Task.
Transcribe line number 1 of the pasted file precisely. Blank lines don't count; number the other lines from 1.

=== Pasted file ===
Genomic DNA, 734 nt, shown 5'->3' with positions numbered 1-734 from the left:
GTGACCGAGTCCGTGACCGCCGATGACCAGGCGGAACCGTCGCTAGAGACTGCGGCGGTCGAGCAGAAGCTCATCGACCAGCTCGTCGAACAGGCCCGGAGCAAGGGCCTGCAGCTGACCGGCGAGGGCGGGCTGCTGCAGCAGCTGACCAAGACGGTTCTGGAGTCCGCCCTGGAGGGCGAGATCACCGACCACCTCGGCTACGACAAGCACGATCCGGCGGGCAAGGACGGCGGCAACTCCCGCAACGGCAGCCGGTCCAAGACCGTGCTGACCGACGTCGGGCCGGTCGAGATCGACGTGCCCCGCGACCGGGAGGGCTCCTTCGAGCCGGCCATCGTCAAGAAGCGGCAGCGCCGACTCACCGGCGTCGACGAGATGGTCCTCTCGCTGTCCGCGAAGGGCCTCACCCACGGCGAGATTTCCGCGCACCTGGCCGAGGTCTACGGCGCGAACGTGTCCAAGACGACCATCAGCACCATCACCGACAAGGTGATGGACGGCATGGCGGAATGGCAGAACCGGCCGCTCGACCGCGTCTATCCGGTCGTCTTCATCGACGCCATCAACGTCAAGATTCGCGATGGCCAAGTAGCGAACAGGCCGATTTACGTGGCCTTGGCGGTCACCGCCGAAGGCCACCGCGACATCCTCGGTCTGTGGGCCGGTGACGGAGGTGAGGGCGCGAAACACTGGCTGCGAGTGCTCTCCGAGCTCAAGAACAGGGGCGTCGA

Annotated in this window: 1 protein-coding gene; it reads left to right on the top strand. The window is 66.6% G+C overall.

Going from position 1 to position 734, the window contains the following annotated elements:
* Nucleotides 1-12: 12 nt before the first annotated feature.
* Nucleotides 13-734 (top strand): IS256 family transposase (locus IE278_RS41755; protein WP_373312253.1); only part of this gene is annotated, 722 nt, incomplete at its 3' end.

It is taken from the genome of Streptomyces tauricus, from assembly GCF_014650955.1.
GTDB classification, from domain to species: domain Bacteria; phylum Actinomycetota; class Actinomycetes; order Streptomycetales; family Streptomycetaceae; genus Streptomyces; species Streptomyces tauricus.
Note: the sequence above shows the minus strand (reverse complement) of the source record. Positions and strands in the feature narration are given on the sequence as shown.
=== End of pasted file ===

Genomic DNA, 734 nt, shown 5'->3' with positions numbered 1-734 from the left: